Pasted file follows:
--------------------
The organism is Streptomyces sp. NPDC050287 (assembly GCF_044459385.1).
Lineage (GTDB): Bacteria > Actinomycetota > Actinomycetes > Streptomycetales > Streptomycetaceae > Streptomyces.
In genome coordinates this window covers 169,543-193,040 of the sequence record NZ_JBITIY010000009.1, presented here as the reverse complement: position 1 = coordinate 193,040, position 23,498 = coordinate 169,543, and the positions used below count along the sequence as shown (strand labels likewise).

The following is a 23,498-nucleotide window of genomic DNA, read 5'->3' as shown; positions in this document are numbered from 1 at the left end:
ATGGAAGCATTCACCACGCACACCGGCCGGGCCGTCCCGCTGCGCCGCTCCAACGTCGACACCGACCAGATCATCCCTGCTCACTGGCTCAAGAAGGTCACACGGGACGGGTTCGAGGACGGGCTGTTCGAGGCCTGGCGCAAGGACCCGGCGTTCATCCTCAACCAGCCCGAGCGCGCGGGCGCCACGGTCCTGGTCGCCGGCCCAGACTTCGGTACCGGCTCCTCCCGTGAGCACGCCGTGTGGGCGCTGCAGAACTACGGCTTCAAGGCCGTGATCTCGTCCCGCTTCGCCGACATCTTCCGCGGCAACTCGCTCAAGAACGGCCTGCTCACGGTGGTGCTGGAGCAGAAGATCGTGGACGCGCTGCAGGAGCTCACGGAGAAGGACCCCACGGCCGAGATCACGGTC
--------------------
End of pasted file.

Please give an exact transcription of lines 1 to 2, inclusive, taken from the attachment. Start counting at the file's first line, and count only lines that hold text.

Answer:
The organism is Streptomyces sp. NPDC050287 (assembly GCF_044459385.1).
Lineage (GTDB): Bacteria > Actinomycetota > Actinomycetes > Streptomycetales > Streptomycetaceae > Streptomyces.